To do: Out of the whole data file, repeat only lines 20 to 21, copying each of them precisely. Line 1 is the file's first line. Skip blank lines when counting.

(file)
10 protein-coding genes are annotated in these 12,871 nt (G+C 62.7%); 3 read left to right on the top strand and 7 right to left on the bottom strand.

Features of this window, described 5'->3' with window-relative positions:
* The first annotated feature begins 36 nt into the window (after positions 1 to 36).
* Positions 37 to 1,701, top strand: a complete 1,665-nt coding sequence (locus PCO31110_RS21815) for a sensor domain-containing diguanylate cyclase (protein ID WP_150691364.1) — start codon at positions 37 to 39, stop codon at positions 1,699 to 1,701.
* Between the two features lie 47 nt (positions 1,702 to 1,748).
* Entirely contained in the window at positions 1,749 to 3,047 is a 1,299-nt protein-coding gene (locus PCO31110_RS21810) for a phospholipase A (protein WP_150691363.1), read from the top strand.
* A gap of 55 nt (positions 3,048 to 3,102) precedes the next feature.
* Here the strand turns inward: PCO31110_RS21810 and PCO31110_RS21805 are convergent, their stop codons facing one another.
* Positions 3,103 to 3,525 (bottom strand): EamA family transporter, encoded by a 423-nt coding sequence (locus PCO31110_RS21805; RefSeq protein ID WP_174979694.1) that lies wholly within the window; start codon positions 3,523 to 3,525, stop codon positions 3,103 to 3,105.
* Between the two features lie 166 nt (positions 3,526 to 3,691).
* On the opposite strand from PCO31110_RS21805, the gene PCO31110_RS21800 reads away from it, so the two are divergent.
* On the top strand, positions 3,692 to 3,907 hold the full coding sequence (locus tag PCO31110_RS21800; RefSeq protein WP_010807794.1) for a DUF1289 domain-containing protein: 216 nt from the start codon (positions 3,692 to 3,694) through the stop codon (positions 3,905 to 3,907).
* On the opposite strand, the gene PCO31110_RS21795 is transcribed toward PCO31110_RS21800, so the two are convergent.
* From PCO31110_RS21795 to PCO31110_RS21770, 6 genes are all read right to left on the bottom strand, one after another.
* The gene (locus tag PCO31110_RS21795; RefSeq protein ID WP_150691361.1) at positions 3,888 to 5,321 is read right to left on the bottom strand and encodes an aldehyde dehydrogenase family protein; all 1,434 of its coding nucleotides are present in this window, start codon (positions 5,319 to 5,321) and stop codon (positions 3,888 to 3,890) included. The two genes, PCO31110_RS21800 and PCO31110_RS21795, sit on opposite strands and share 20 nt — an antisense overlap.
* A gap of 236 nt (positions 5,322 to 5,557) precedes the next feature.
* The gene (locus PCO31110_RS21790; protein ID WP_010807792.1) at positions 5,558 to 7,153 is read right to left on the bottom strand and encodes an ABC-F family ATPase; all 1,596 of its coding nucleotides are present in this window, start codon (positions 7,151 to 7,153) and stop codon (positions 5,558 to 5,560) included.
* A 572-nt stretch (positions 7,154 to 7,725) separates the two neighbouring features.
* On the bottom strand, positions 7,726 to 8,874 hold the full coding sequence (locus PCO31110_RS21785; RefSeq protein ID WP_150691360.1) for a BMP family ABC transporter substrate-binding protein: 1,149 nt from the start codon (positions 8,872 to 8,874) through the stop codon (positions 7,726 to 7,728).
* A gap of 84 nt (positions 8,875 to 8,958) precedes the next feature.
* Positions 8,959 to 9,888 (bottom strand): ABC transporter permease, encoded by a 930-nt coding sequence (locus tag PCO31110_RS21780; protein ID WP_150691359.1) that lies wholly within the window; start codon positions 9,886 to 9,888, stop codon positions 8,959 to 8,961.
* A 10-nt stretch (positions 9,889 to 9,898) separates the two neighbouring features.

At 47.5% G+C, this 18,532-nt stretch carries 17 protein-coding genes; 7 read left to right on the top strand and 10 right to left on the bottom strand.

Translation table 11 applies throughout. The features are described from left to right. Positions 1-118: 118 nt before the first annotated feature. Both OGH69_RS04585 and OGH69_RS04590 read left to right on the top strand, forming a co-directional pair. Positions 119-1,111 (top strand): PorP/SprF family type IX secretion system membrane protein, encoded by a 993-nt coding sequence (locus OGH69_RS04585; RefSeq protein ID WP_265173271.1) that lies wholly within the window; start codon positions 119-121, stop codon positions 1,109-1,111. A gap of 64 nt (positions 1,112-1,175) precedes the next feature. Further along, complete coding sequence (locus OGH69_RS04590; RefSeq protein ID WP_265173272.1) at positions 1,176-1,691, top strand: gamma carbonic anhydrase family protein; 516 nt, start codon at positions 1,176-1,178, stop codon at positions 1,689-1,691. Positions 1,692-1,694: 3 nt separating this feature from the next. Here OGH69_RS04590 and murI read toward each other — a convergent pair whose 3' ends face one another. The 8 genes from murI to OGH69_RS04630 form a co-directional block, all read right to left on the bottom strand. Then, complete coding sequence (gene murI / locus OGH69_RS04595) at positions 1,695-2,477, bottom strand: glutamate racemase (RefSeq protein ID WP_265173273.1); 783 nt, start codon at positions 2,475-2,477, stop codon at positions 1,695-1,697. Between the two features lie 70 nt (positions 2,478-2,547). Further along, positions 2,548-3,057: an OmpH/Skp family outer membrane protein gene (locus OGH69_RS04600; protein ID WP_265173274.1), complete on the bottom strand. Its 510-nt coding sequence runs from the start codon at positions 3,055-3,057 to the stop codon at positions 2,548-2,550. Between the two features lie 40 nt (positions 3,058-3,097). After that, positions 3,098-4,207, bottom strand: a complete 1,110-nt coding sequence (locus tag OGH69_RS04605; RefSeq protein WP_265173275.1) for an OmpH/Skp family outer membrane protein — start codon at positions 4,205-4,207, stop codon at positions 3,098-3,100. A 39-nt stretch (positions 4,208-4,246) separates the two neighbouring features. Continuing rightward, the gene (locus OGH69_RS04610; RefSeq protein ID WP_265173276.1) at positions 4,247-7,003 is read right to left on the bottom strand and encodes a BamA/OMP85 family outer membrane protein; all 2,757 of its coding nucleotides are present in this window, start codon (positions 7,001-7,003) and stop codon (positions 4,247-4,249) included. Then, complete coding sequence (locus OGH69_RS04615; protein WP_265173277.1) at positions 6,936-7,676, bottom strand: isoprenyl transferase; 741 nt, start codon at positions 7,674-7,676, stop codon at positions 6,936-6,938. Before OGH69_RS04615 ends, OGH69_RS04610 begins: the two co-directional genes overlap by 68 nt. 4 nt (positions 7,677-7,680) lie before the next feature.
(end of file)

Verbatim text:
* A gap of 84 nt (positions 8,875 to 8,958) precedes the next feature.
* Positions 8,959 to 9,888 (bottom strand): ABC transporter permease, encoded by a 930-nt coding sequence (locus tag PCO31110_RS21780; protein ID WP_150691359.1) that lies wholly within the window; start codon positions 9,886 to 9,888, stop codon positions 8,959 to 8,961.